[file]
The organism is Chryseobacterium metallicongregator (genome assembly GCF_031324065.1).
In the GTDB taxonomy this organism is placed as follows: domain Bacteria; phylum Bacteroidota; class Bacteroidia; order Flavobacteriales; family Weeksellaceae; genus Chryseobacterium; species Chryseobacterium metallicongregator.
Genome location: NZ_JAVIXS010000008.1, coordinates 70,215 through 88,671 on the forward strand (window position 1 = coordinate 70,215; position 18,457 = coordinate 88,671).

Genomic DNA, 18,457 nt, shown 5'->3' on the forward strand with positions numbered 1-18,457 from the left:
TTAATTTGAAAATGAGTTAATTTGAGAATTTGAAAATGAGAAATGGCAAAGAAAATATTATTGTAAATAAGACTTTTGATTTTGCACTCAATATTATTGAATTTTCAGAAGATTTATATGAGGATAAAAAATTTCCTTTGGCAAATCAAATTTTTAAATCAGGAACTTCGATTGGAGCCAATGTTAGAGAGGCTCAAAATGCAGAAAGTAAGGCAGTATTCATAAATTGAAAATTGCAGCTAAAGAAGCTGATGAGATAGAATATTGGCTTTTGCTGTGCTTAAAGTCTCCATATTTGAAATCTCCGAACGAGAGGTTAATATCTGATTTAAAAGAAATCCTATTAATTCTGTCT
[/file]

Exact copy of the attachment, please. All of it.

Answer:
The organism is Chryseobacterium metallicongregator (genome assembly GCF_031324065.1).
In the GTDB taxonomy this organism is placed as follows: domain Bacteria; phylum Bacteroidota; class Bacteroidia; order Flavobacteriales; family Weeksellaceae; genus Chryseobacterium; species Chryseobacterium metallicongregator.
Genome location: NZ_JAVIXS010000008.1, coordinates 70,215 through 88,671 on the forward strand (window position 1 = coordinate 70,215; position 18,457 = coordinate 88,671).

Genomic DNA, 18,457 nt, shown 5'->3' on the forward strand with positions numbered 1-18,457 from the left:
TTAATTTGAAAATGAGTTAATTTGAGAATTTGAAAATGAGAAATGGCAAAGAAAATATTATTGTAAATAAGACTTTTGATTTTGCACTCAATATTATTGAATTTTCAGAAGATTTATATGAGGATAAAAAATTTCCTTTGGCAAATCAAATTTTTAAATCAGGAACTTCGATTGGAGCCAATGTTAGAGAGGCTCAAAATGCAGAAAGTAAGGCAGTATTCATAAATTGAAAATTGCAGCTAAAGAAGCTGATGAGATAGAATATTGGCTTTTGCTGTGCTTAAAGTCTCCATATTTGAAATCTCCGAACGAGAGGTTAATATCTGATTTAAAAGAAATCCTATTAATTCTGTCT